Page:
Another pair walk onto the balcony. Another girl carried aloft. The child is unhappy, bored looking. Her father has come to take pictures. The girl imitates waving a wand at the crowds below, wanting them vanished. Then the other girl signals at the sun in the sky and clouds start to appear in the periphery of her vision. She has to stop her malevolence.

    Their fathers turn so they are facing. Both girls gesture simultaneously. Cancelling each other out. Her father starts heading off to the exit. She glances back at the crowds, she waves, urging them to respond. Nothing. Power gone. She sees the other girl wave an imaginary wand again at the crowds below but they remain oblivious. The other girl starts kicking her father in the back until he snaps at her and she whines in complaint.

    As they head out of the park, her father says “sausages tonight sweetheart” patting her legs, she would usually cheer but not now. An image of the ice cream she is not going to eat passes through her head but it passes.

  6. avalinakreska says:

    360 words

    ‘Patriotic Motifs’

    ‘Darling – when Mummies leave Daddies, then Daddy needs to find a new Mummy.’ Susan squirmed. It was the third Mummy that scared her the most; the second smelled nice and the first used to blow smoke through her nose. Alan checked the chilli; not too hot for Susan, as he stirred he pondered his latest ‘lady love’ – he’d met her three weeks ago while browsing the frozen chips aisle. She was athletic but not too showy. He approved of her while leaning over the deep freeze and decided to join her, calling it a happy coincidence. The woman was looking at a grand prize voucher on a pack of criss – cut chips.
    ‘Go on – you might win it!’ Alan said, not knowing anything about the woman. Three weeks later he had a second date arranged, but he was sweating with fear. As usual, he couldn’t control himself and boasted that he was a ballroom dancer in his youth. Trouble was, she danced ‘Paso Doble’ regularly and he had two left feet.
    ‘All I want to do is practice sweetie. Then Daddy might – ‘
    ‘Daddy might find a Mummy. I know. Why did you buy so many chips Daddy?’
    ‘Never mind honey – look – just wrap your arms around my neck – we’re just pretending remember? So I can dance tonight?’ Susan nodded and clung on while Alan swished around the room, his shirt armpits darkening.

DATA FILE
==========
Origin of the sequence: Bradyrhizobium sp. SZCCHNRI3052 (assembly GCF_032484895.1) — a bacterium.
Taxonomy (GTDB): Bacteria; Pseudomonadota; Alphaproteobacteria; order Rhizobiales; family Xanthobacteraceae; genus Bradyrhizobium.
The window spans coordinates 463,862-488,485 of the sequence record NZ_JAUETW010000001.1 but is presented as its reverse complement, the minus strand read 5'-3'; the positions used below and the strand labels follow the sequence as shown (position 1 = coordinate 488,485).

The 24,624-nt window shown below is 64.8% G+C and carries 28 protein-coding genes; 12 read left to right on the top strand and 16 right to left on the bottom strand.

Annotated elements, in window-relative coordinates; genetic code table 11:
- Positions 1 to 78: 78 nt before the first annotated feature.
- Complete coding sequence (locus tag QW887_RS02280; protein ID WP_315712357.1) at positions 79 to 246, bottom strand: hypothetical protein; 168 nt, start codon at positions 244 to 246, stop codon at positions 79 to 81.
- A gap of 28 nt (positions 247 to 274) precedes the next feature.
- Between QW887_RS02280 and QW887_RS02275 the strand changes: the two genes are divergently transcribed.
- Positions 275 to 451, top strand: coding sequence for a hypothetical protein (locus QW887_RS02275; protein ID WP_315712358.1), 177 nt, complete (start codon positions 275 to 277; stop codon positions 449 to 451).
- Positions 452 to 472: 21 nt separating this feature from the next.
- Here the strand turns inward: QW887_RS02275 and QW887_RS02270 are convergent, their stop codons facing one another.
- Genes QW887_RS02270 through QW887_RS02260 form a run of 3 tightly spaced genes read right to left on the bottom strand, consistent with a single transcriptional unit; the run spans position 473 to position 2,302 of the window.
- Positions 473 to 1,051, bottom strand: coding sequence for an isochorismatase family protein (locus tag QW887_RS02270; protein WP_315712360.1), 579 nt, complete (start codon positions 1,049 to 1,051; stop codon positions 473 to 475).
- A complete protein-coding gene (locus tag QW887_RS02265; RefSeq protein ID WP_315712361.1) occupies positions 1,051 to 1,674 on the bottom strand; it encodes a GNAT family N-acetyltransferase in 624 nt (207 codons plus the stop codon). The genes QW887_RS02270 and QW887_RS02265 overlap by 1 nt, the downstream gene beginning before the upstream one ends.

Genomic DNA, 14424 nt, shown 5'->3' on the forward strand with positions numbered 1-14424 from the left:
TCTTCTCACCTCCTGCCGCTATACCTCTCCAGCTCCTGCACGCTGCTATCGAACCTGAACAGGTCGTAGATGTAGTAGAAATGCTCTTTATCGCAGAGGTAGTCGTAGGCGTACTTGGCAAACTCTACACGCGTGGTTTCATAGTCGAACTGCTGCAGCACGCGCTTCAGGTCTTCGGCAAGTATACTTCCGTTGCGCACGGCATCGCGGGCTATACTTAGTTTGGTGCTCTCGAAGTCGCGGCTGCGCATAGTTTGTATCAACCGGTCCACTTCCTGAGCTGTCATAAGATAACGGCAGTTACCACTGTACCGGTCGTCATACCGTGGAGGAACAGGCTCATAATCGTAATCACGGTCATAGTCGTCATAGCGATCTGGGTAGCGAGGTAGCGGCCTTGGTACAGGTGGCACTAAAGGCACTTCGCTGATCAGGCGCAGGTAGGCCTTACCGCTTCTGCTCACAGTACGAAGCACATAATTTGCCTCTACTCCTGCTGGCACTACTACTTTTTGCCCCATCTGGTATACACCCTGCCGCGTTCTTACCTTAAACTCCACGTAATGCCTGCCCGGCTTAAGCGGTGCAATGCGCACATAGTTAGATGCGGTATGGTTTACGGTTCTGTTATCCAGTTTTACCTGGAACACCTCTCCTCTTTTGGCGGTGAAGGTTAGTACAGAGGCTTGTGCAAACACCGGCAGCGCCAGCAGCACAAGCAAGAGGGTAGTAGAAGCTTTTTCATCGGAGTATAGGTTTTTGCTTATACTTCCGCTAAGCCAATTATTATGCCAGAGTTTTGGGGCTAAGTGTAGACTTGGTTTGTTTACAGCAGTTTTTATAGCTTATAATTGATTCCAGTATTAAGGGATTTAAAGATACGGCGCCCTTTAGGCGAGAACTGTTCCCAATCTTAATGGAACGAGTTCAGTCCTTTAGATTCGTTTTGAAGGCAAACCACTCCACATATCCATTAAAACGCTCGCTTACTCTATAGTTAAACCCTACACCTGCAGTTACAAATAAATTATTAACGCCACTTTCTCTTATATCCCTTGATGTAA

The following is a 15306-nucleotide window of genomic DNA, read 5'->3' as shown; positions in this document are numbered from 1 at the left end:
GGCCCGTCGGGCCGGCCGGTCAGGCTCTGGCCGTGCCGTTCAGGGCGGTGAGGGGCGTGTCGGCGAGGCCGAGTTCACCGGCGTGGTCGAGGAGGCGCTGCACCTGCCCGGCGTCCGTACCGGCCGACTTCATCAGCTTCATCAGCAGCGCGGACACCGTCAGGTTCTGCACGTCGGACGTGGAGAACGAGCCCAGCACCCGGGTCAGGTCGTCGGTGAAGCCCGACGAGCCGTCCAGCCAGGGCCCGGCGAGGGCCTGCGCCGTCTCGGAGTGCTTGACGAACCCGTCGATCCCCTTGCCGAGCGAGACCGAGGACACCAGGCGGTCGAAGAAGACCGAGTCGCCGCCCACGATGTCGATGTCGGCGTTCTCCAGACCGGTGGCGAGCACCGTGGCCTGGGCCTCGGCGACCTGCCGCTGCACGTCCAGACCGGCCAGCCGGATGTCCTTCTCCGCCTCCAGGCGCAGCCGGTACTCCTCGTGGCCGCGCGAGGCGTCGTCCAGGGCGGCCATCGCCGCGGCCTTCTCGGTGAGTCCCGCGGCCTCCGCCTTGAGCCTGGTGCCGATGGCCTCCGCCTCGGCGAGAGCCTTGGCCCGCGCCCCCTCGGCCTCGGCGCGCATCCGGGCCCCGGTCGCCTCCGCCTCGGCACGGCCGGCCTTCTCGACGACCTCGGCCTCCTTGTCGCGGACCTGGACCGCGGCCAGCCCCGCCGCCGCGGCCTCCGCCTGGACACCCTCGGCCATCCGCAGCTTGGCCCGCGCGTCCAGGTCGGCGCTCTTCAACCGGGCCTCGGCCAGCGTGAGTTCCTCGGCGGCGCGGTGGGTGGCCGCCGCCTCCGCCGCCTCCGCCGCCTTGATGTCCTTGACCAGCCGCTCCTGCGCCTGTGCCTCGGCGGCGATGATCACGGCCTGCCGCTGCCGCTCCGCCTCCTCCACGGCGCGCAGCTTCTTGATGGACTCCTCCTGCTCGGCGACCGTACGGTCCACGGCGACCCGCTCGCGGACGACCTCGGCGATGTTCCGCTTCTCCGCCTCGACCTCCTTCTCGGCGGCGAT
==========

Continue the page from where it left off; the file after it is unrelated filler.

‘Why do we need a Mummy?’ Susan whispered curtly in Alan’s ear, he let her to the floor gently.
    ‘Sweetie – we’ve been through this before. What goes best with chips?’
    ‘That’s right.’
    ‘What goes best with Daddy?’
    ‘You got it.’
    Susan frowned.
    ‘But what goes best with me?’ Alan smiled and continued whirling around the room. Susan put her head on Alan’s shoulder.
    ‘Strawberries and spice – pancakes with pineapple shampoo!’ Alan shouted. Susan laughed loudly. Susan hated them all. She hated them bad.

    Henrietta closed the book.
    ‘Blimey – all it takes is one thing to happen, one, small thing to make a person a serial killer. Amazing isn’t it?’
    ‘Or four small things. A person always has a choice though Henny – people are not ‘born’ killers…’

  7. Mark A. King says:

    Horror Story Number 1


    245 words



    “Sometimes human places, create inhuman monsters.”

    ― Stephen King, The Shining



    He once touched the hand of God. He once hacked up bile after a heavy night on the JD with Lucifer.

    But now he walks among us. He watches you carry your children, but he knows that they live in a world that is his.

    Sleep in your delusions that you are different. It is too late for them already.

    They say the devil is in the detail. Oh, how ironic it is that we are so freely blind to it.

    Forget the monsters in under the bed, in the woods, in the shadows of the moonlit walks across the moors.

    Forget even the human monsters, in the shower, in the lonely motels, isolated snow-bound hotels, the bedsits, the hostels, the laybys.

    Forget the zombies—actually, don’t forget the zombies—they’re all around you.

    For hell is not the lacerations of lava, the stink of sulphur, brimstone burning bodies—no, sir.

    For hell is the punishing bureaucracy. The meaningless targets. The daily trudge in a job that doesn’t care as much as you care for it.